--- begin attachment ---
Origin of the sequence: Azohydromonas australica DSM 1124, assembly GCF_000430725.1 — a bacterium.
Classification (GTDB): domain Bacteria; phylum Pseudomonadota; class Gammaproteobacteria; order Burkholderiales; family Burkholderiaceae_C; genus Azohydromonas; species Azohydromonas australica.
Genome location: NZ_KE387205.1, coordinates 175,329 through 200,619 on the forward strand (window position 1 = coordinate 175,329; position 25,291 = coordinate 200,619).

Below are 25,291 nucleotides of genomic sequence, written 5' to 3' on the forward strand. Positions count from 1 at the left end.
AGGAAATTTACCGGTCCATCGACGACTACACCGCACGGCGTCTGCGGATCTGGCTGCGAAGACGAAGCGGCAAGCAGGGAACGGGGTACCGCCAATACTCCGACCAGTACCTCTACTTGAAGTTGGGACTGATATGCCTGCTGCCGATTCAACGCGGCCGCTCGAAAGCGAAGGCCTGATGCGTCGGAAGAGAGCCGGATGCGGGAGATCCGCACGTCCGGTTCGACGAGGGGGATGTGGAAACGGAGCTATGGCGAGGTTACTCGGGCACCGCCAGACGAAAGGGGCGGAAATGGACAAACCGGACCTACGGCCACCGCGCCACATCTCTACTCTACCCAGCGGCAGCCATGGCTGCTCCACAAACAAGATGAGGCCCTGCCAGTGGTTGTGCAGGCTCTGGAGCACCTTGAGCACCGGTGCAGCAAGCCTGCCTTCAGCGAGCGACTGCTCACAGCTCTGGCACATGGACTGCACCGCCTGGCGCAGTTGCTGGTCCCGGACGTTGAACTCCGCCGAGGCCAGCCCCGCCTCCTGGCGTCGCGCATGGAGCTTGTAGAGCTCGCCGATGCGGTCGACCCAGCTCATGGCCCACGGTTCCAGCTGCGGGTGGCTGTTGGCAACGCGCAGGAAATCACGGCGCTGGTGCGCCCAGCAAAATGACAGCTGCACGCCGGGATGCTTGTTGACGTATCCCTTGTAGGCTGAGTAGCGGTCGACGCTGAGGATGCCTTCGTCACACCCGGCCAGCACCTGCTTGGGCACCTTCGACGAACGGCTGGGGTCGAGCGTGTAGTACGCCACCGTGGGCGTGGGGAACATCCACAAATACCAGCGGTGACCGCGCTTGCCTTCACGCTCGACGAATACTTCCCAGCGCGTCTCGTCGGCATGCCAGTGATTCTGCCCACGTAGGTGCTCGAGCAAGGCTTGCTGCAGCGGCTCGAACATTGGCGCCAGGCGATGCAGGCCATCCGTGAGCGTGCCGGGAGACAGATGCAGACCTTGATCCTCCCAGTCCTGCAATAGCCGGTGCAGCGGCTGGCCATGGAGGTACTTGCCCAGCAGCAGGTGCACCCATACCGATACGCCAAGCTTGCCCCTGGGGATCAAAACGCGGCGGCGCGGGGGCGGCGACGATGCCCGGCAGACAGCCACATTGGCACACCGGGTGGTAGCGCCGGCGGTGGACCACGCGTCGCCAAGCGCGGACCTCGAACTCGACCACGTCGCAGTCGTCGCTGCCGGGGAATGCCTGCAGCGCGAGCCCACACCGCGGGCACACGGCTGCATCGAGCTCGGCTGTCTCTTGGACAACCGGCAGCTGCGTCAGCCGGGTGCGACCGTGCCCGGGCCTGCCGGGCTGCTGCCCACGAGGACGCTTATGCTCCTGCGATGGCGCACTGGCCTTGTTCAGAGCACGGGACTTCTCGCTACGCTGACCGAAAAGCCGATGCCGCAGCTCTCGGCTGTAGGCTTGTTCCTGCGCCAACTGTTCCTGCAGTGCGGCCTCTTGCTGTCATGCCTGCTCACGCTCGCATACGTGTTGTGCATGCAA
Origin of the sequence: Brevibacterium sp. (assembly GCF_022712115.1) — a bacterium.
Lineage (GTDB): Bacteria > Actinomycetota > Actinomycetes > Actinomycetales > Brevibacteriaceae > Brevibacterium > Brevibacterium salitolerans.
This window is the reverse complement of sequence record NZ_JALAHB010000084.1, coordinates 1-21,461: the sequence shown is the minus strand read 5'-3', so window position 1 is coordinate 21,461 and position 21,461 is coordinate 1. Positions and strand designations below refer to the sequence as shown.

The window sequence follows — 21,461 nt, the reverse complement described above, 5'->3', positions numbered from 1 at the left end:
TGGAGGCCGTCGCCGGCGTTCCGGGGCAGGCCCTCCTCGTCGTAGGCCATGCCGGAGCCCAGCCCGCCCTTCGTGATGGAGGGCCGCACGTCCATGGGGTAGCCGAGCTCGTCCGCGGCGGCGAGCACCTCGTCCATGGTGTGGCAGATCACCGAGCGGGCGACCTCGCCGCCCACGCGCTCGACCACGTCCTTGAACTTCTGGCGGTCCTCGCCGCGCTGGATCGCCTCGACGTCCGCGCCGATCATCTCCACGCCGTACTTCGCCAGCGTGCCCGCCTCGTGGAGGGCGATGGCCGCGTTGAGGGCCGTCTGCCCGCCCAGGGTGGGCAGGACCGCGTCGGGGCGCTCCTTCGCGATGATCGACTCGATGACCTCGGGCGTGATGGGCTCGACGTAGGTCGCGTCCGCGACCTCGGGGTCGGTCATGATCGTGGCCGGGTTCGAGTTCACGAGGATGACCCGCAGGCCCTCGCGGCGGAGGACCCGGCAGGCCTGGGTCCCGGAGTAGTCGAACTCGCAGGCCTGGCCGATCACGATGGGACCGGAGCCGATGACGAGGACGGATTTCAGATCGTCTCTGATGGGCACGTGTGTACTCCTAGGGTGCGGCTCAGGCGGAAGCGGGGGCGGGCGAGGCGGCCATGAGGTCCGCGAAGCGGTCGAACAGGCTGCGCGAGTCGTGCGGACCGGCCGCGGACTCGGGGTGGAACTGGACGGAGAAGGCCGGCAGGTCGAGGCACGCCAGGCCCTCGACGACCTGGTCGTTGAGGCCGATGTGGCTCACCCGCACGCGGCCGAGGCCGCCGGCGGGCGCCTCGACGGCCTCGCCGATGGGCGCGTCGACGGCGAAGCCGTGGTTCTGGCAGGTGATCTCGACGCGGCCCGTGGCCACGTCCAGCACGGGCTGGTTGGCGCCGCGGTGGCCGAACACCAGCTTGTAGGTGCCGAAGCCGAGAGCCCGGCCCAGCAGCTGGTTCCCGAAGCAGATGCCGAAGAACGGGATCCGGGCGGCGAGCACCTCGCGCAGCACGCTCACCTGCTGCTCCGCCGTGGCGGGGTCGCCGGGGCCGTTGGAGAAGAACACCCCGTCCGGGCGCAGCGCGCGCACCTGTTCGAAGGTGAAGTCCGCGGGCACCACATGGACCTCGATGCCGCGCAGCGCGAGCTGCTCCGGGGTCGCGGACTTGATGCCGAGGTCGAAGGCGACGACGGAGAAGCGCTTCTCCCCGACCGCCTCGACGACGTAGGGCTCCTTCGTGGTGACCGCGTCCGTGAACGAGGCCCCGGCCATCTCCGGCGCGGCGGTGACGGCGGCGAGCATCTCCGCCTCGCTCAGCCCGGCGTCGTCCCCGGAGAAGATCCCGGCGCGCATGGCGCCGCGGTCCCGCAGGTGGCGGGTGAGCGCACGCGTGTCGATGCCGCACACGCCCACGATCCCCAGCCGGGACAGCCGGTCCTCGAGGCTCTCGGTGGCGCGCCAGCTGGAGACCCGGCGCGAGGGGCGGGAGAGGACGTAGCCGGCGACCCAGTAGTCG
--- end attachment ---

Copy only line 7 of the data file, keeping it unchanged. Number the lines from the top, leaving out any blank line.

Lineage (GTDB): Bacteria > Actinomycetota > Actinomycetes > Actinomycetales > Brevibacteriaceae > Brevibacterium > Brevibacterium salitolerans.